Service Expertise First

The Goldwater-Nichols Department of Defense Reorganization Act of 1986 did much to promote the concept of jointness among the four services. Likewise, our panel ‘s efforts have gone far in promoting jointness in the area of professional military education. We realized that one of the ways to promote better joint planning and joint operations was through professional military education and the development of the JSO. (The other important tool for improving joint operations is for the services to span or more joint training exercises.)

However, we also recognized that the successful JSO first had to be an expert concerning his respective service. While each of the four intermediate service schools now has a role in promoting joint education, each one still has the primary function of educating officers to become competent in their respective warfare specialties. The USACGSC, for example, must provide Army officers a firm foundation on the merging of separate Army branch elements into integrated Army combined arms forces that can conduct land warfare with the support of air and naval forces. This is to be done at the operational level.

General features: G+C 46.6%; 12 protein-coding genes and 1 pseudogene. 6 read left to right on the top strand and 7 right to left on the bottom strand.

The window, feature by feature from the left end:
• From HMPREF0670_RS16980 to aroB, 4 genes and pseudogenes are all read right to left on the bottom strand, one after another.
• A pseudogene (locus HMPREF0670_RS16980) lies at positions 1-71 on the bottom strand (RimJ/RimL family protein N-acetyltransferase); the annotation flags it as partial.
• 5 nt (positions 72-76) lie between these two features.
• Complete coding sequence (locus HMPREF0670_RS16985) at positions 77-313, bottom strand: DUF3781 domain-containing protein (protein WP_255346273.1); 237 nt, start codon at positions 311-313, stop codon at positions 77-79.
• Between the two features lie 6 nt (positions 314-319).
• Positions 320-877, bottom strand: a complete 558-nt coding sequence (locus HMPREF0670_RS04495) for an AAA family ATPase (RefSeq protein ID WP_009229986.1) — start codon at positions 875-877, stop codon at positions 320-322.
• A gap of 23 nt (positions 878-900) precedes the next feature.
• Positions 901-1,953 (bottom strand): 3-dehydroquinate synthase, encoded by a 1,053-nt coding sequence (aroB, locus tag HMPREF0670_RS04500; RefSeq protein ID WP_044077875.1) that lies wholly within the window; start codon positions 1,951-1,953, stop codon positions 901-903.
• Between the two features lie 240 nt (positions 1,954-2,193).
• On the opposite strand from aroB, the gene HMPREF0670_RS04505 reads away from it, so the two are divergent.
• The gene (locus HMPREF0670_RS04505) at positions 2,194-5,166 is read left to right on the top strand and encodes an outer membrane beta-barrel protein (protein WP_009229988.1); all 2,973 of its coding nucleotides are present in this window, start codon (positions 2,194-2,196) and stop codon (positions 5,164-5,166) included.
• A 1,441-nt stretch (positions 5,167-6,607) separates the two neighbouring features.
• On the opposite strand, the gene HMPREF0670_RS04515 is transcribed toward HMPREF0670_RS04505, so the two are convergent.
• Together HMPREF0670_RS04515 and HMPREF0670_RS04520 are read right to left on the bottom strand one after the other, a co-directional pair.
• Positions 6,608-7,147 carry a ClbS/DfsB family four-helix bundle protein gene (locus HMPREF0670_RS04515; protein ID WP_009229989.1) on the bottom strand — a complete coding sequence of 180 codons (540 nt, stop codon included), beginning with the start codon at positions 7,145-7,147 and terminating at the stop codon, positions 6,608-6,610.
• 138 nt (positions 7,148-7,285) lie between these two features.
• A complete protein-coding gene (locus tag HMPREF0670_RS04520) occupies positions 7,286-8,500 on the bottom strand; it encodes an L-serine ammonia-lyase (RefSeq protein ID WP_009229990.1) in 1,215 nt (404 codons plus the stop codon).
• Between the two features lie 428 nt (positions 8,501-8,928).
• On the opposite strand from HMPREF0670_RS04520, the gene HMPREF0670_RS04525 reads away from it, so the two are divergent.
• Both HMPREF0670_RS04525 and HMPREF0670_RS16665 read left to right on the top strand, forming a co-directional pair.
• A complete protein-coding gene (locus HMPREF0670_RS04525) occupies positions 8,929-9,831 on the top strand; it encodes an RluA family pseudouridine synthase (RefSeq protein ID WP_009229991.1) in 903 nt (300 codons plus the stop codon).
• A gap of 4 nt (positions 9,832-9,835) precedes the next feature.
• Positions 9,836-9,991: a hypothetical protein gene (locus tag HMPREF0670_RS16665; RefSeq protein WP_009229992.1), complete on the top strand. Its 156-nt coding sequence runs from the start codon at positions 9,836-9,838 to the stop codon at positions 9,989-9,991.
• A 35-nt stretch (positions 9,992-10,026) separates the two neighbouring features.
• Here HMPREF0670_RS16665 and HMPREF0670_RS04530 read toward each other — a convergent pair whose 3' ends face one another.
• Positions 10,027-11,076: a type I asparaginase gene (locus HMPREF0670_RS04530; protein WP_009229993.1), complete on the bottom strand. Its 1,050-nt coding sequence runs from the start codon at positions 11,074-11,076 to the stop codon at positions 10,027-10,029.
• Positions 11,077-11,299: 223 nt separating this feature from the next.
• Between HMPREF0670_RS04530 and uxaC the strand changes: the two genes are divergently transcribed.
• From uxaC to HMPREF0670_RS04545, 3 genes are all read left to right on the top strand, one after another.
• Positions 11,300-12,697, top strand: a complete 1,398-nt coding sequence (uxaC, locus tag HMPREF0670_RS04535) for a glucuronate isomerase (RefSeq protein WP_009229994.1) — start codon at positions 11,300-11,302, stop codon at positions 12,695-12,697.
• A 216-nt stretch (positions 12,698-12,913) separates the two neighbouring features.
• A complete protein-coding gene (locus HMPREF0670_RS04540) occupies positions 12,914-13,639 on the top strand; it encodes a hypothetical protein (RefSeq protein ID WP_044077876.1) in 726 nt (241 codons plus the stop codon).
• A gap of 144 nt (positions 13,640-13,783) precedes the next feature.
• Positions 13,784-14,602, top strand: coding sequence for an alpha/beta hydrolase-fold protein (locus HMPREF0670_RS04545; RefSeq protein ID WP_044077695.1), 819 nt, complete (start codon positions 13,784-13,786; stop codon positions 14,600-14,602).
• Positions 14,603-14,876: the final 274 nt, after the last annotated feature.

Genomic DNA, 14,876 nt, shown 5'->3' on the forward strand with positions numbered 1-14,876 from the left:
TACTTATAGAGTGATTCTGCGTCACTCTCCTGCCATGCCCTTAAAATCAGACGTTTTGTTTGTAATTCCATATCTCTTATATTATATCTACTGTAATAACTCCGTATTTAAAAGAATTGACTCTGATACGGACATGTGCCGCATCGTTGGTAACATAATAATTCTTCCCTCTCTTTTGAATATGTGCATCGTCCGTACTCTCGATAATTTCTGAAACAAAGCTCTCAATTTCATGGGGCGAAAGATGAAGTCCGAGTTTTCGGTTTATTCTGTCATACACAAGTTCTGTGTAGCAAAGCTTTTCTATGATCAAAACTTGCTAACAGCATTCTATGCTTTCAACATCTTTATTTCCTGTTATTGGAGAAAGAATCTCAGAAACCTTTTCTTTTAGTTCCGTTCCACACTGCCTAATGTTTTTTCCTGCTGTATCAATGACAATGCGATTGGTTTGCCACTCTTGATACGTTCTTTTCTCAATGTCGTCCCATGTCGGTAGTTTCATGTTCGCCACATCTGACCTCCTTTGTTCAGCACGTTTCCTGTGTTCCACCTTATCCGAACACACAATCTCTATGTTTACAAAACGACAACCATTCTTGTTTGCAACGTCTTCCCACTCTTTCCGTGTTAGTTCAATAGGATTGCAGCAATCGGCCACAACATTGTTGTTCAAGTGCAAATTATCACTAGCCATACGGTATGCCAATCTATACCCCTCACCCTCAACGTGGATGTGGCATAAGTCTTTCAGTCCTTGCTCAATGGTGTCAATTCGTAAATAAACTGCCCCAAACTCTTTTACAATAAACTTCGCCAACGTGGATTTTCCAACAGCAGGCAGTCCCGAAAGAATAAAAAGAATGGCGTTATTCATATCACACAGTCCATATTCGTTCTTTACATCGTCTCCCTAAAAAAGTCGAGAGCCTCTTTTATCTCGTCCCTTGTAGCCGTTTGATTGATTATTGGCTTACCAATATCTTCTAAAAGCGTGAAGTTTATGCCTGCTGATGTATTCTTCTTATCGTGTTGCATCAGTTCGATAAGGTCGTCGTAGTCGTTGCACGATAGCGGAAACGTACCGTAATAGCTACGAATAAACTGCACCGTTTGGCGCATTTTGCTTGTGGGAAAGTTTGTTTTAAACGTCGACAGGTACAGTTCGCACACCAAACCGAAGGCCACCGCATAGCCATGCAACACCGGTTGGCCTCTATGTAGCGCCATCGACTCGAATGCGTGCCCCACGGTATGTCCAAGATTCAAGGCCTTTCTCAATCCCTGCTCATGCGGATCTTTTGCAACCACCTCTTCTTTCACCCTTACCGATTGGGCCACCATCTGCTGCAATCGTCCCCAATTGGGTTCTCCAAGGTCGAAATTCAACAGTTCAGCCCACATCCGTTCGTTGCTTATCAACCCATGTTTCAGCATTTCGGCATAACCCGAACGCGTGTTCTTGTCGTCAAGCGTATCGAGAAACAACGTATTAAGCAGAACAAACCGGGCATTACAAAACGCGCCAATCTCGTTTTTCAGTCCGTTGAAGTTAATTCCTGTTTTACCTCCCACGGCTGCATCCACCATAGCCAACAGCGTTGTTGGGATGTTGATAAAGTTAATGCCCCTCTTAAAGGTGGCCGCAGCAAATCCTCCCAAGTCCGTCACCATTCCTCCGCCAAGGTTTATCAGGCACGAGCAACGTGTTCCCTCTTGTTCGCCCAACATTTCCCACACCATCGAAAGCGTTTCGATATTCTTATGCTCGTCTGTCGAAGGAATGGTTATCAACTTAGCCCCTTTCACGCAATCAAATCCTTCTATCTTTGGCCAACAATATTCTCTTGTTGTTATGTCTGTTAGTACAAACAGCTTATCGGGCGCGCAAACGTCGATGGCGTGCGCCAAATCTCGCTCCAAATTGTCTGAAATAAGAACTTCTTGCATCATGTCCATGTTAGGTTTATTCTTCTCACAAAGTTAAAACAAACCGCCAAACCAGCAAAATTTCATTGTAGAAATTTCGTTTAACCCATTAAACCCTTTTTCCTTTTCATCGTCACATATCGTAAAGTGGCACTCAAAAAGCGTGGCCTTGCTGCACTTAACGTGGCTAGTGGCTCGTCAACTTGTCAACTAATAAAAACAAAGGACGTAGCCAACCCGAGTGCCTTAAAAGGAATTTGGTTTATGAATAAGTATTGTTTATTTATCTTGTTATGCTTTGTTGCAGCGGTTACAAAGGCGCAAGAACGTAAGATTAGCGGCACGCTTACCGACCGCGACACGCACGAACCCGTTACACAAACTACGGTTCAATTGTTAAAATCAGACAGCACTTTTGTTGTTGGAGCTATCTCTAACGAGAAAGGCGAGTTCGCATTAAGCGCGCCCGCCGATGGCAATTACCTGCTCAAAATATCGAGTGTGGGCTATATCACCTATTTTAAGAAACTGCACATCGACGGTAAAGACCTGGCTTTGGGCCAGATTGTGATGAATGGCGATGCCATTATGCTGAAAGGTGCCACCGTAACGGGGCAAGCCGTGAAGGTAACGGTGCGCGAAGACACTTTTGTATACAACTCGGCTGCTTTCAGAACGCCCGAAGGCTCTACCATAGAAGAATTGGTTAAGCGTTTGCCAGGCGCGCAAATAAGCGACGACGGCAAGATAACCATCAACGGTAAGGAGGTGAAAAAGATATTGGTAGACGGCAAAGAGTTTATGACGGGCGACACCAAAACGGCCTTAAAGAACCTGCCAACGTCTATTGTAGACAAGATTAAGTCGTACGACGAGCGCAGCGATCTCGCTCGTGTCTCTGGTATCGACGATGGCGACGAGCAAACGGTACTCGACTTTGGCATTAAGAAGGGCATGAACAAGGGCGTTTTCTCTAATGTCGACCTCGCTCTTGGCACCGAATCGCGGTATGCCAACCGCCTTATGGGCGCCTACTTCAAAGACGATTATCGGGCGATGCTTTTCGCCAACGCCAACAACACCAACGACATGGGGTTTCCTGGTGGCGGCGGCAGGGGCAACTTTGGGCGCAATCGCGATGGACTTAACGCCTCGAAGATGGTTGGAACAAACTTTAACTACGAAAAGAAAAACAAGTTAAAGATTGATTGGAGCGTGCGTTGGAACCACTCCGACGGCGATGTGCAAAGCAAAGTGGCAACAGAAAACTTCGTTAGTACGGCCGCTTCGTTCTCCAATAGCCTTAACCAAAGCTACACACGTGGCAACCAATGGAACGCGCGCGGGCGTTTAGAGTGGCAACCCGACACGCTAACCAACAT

An Army officer must thoroughly understand the capabilities, characteristics, strengths and weaknesses of Army forces. He or she must have a very good understanding of the integration of combat, combat support and combat service support elements employed in the conduct of successful Army operations.

The opening shots fired during the commencement of the air campaign during Operation Desert Storm were fired by Army Apache attack helicopters. Their mission succeeded in destroying a number of Iraqi early warning radar sites. The success of the mission allowed coalition aircraft to surprise the Iraqi air defense force on the first night of the war. This was crucial in allowing the coalition air forces to gain air supremacy. Their losses that first night over Iraq were zero.

The story behind the story was one of interservice cooperation. Wile the Army possessed the attack helicopters that took out the radar sites with laserguided Hellfire missiles, it was US Air Force special operations aircraft, MH-531 Pave Low enhanced configuration helicopters that acted as pathfinders for the Army choppers. As General H. Norman Schwarzkopf sought recommendations from his staff, Army officers needed to understand the navigational limitations of the AH-o4 Apache. On the other hand, Air Force officers on the commander in chief (CINC)’s staff needed to know that Air Force special operations Pave Low helicopters could provide the navigational guidance lacking in the Army attack helicopters.